His plan to introduce a continental style management system, with a director of football for transfers and an emphasis on young stars, was a good idea badly executed. In the long-term it may have proved successful but pitting Wise against Keegan and signings to likes of Xisco soon saw it scrapped.

Then there was the wage bill of £62.475m, the fifth highest in the Premier League. The majority of these contracts didn’t have a relegation clause in them, meaning the likes of Joey Barton could, next season, still pick up their full wage in the Championship and there’s nothing the management can do about it.

This, perhaps, is one of the biggest concerns for Newcastle. It was the high wage bill that did for Bradford when they got relegated and still had to pay the likes of Benito Carbone £40,000 per week. Newcastle’s turnover in 2008 was £99.4m. Wages accounted for around 70% of that figure.

The Magpies will get around £11m in parachute payments but this will only just make a dent in the costs as opposed to easing them, especially when you consider the club made a pre-tax loss of £20.3m last year (an improvement of £34.2m in 2007). Of this loss, £4.6m went to Allardyce and his management team as their payoff when they were sacked.

The question is now how much Ashley is prepared to continue funding the club. Shearer, regardless of whether he stays or goes, has already said the squad will need an overhaul. That will cost money, as will the expensive flops that can’t be shifted off the wage bill.

The problems won’t hit home immediately. If Newcastle can secure an immediate return to the Premier League, the debt is unlikely to be called in, but this is a big ask for a club that needs substantial rebuilding.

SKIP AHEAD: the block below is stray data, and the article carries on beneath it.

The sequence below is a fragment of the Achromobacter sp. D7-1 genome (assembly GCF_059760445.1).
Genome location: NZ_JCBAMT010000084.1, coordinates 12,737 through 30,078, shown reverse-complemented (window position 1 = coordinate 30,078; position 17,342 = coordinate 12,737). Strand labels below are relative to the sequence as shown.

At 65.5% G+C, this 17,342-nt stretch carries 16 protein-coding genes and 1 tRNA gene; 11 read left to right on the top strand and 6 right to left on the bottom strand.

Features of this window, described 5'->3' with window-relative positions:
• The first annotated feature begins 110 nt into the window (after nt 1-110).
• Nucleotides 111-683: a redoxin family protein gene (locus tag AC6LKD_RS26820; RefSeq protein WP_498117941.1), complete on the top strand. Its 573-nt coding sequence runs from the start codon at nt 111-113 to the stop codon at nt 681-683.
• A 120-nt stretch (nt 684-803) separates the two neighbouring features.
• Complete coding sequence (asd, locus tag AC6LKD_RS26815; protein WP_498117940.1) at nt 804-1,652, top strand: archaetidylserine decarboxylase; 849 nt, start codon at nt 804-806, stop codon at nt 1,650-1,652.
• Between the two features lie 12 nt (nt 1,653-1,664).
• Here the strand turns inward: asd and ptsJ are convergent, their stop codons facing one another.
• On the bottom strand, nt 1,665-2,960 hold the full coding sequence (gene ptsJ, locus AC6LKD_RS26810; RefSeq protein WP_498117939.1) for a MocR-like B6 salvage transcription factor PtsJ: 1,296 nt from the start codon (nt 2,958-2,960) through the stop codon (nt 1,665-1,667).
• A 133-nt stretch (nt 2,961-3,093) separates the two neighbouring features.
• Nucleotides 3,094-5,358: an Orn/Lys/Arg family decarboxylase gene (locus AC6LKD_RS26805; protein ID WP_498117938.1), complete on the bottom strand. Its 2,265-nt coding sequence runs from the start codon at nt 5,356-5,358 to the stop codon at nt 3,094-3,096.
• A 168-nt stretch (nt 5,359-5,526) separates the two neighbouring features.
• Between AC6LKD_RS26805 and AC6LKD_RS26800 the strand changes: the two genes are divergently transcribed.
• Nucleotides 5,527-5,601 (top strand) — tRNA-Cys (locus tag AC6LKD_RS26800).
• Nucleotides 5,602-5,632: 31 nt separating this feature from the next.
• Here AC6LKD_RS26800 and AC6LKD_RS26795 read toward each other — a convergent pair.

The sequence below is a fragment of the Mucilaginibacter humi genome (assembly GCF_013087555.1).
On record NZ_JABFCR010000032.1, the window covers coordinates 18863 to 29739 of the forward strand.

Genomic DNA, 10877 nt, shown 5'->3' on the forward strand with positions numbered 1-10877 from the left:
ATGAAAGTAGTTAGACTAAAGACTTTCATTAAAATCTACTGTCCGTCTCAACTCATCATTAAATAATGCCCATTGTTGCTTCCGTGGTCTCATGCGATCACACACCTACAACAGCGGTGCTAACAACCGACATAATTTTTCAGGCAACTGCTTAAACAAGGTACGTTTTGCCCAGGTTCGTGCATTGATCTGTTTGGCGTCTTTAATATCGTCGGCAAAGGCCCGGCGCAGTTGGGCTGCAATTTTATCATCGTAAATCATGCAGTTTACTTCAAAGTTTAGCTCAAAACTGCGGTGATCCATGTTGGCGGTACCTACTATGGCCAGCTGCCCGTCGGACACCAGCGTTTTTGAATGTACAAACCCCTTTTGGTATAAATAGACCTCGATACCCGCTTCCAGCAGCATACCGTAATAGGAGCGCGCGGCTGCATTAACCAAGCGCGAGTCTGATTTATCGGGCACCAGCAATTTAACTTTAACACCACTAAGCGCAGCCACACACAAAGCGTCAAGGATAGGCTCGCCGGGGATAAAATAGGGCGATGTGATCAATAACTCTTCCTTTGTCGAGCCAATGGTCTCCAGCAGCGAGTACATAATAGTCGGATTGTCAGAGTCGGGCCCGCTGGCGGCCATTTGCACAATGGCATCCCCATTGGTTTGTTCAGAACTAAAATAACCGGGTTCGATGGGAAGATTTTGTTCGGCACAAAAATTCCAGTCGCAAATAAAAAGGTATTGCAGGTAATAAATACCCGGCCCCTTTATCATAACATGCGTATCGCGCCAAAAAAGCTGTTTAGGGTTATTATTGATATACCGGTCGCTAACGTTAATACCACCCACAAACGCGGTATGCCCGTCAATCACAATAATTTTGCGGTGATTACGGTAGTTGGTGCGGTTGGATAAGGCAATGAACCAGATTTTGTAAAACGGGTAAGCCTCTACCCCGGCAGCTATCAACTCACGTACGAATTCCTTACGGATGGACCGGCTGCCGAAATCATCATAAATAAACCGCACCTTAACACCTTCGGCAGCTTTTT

Ashley may even find a buyer, although this is another tall order in the current climate, and for a club loaded with debt. On the plus side, the capacity of St. James Park and the loyal fanbase should help cushion the blow somewhat, but there’s no guarantee that Newcastle won’t become another Leeds or Southampton.

Blue Star bust

Meanwhile, across town, the city’s second team, Newcastle Blue Star, look almost certain to go under. They won the Unibond North Division One playoffs but are unlikely to be taking their place in the Unibond Premier. At best, they’ll reform and fall back to the Northern League. At worst they’ll cease to exist.

Their crisis stems from a £61,500 grant from the Football Stadia Improvement Fund to do up their run-down Druid Park home. However, in 2007 they moved to share with Guinness Premier rugby club Newcastle Falcons at Kingston Park. Both Blue Star and the Falcons are owned by businessman David Thompson. Currently Gosforth Rugby Club and the Blue Star Legends team play at Druid Park.

Earlier this month, Thompson, who had been underwriting Blue Star, said he was pulling out of funding the club completely and £100,000 was needed almost immediately to keep the club going. Coincidentally, the FSIF charity, called in the loan £61,500 loan for Druid Park at roughly the same time.

Druid Park, which is owned by Punch Taverns, is to be sold at auction. Newcastle Blue Star have received the cash for a ground they don’t play at, isn’t owned by them and largely has a different sport using the pitch. The financial benefits from the grant, it seems, certainly haven’t gone to Blue Star.

Given that the team averages around 150 spectators, sustaining themselves at Unibond Premier level would be difficult, although given they, until recently, were owned by the same person who controlled the Falcons, their landlords, they should have been more secure than most.

Blue Star have one final meeting with the FA on Monday to save their club. Newcastle United, for all the perilous finances, haven’t reached that stage yet. The supporters may not be fans of Mike Ashley, but at least he’s not pulling the plug on the club. It’s one of many small mercies that Magpies fans will, as likely, be thankful for in the coming months.